This visa is not renewable, and since autumn 2019, it is impossible to use the procedure “change of resident status” from the working holiday visa to another long-term visa. This procedure is still accepted right now due to the current Covid-19 situation, but it might change very quickly without notification from the immigration services. It means that you need to get a brand new COE (certificate of eligibility) and follow all the procedures to get a visa if you want to stay in Japan after your WHV.

Working Visa #

Image of working visa

There are several types of working visa, and the full list is available here, on the official website of the Ministry of Foreign Affairs of Japan5. This kind of visa usually requires a university degree or at least 5 years of working experience in the field allowed by the visa you aim.

If you are already in Japan with this visa, please check first if your current contract with the company which sponsored your visa allows you to have an additional activity. If no, you cannot start your freelancer activity. If there is no mention about it, check the general rules of the company, and if there is still no mention about it, you can start a freelance activity in the fields allowed by your current visa.

If you are not in Japan or if you don't have a working visa yet, it might be very difficult for you to get this visa, specially if you are abroad. The immigration is not clear about the requirements to get a working visa as a freelance (also and wrongly called "self-sponsored visa" or "freelance visa"), but there are below the requirements that are usually followed by the applicants:

If you have several main customers, it is better to provide all these documents for all of them, specially if you want to increasse your chances to have a longuer visa term. Do not forget that your visa's term and your revenues are highly linked, and you might have more chances to get a 3 or 5 years visa if you have stable and high revenues (and if you are paying all the taxes).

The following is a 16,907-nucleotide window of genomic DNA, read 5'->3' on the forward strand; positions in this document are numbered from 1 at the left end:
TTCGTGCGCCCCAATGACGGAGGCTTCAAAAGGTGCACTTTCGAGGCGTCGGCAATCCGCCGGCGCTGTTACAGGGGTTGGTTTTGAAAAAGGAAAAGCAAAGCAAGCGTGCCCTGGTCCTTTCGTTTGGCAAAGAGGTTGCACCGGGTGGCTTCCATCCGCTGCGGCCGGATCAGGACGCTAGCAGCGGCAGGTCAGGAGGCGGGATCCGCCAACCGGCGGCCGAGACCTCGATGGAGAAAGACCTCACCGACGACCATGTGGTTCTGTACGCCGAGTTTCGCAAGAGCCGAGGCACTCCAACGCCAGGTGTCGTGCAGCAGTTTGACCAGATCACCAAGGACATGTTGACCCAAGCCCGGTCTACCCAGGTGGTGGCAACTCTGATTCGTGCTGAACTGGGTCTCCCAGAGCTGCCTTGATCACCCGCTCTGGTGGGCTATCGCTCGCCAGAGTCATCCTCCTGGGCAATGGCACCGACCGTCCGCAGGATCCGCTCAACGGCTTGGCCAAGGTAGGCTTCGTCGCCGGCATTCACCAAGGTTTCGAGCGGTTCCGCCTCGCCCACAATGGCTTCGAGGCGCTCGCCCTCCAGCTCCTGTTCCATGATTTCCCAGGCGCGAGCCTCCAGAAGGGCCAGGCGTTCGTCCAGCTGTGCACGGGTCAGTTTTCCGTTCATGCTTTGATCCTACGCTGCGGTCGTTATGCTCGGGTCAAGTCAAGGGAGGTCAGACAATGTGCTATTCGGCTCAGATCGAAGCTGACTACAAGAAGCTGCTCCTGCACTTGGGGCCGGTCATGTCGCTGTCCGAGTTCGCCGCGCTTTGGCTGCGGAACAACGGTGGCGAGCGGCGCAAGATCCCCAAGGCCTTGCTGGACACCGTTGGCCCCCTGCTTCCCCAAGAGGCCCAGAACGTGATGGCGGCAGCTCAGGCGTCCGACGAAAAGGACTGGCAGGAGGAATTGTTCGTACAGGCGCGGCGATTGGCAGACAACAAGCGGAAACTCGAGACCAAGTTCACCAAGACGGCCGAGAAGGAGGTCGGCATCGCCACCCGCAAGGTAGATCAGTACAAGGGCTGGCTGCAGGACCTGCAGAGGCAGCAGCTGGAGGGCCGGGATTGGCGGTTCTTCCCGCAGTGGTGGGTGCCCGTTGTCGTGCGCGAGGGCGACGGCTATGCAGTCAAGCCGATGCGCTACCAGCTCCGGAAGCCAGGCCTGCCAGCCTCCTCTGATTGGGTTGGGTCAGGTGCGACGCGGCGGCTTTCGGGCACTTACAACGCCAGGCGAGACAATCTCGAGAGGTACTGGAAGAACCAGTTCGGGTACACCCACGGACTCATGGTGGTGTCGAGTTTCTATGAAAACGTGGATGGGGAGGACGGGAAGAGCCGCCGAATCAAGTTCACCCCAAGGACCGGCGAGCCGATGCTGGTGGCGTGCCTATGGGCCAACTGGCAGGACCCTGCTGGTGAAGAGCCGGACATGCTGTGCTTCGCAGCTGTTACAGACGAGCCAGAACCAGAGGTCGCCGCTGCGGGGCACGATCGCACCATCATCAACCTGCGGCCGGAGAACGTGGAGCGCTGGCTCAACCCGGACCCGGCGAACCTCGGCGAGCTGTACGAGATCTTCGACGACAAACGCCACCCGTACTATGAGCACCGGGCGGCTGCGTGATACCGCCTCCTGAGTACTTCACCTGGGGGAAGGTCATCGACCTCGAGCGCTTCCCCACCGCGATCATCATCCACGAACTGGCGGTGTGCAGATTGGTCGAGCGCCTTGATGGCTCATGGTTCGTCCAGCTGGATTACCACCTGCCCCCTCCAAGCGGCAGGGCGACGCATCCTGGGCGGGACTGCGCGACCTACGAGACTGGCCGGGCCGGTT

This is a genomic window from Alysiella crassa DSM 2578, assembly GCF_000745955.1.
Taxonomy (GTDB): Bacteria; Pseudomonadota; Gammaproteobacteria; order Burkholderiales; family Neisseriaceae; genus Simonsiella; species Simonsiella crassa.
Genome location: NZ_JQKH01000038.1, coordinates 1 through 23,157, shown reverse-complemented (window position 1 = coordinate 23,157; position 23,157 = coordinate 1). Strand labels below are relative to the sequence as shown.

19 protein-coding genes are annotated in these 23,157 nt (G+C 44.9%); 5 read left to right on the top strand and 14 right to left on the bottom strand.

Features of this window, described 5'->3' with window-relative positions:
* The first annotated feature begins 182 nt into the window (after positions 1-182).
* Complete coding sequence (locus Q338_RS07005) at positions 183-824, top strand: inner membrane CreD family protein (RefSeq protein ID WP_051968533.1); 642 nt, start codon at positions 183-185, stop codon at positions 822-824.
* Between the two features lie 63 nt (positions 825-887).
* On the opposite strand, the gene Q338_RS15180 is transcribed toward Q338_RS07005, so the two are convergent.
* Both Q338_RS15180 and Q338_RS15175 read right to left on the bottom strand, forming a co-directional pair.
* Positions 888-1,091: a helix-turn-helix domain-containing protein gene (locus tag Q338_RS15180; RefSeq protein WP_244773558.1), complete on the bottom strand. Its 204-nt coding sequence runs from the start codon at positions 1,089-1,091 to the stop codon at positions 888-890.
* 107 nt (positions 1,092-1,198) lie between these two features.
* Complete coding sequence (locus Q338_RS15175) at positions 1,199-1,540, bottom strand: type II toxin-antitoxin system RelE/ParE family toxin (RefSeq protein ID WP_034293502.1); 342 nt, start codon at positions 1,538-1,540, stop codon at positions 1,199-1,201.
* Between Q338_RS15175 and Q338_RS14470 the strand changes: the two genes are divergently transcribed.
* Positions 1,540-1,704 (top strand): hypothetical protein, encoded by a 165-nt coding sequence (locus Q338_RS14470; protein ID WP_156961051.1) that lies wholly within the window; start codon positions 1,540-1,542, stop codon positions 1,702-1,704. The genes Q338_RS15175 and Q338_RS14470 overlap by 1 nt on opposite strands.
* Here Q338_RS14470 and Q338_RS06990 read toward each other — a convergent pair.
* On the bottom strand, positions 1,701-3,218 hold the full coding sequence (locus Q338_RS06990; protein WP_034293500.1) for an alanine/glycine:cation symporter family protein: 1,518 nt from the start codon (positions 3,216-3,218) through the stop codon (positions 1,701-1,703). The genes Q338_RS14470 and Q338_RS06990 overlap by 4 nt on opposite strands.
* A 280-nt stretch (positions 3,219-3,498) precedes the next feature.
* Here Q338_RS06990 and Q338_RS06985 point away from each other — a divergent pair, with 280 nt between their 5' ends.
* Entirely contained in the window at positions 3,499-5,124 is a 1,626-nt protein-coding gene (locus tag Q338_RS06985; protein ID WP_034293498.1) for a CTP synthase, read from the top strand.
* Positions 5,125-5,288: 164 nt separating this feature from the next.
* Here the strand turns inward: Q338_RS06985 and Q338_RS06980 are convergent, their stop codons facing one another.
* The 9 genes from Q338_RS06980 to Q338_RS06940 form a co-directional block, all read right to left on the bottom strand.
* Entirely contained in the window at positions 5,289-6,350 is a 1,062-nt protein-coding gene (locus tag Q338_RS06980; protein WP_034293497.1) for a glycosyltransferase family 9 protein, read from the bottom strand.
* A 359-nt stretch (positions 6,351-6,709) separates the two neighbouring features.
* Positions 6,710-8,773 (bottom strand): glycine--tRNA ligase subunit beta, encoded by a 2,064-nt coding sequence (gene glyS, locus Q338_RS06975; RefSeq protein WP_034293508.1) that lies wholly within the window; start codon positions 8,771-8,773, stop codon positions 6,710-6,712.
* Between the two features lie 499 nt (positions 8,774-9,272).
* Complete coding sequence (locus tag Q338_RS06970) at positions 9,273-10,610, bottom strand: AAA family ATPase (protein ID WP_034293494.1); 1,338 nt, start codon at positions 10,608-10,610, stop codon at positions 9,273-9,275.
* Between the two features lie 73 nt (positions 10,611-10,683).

For more information, do not hesitate to check the english version of the Japanese Immigration website, which is better than any blog or advices on the internet. Here for example, is the official list of the documents to get the COE. Please just keep in mind that the information are for regulars employees, not freelancers, so do not hesitate to add extra documents and a motivation letter explaning your situation to your application.

This might help #

1 Sole proprietor : 個人事業者 kojinjigyōsha
2 Company limited / Incorporated company : 株式会社 kabushikigaisha
3 Limited Liability Company : 合同会社 gōdōkaisha
4 Annual revenue : 年間収入 nenkan shūnyū
5 Diploma : 卒業証書 sotsugyou shōsho
6 Resume : 履歴書 rirekisho
7 Certificate of Employment : 在職証明書 zaishoku shōmeisho
7 Notification for starting or ending a personal business : 個人事業の開業・廃業届出書 kojinjigyō no kaigyō todokedesho
8 Income tax return : 確定申告 kakutei shinkoku
9 Social insurance : 健康保険 kenkō hoken
10 Pension : 年金保険 nenkin hoken
11 Resident tax : 住民税 jūminzei
12 Certified Public Accountant : 税理士 zeirishi
13 Contract : 契約書 keiyakusho
14 Application form for COE : 在留資格認定証明書交付申請 zairyū shikakunin teishōmeisho kōfu shinsei
15 Letter of Guarantee : 身元保証書 mimoto hoshōsho
16 Certified Copy of a Register : or 登記簿謄本 tōkibo tōhon
17 Financial statments : 決算報告書 kessan hōkokusho
18 Legal Record Total Table : 法定調書合計表 hōtei chōsho gōkeihyo
or The latest withholding tax return for annual salary amount : 前年分の給与所得の源泉徴収票等の法定調書合計表 zennenbun no kyūyo shotoku no genzenchōshuu hyōtō no hōtei chōsho gōkeihyō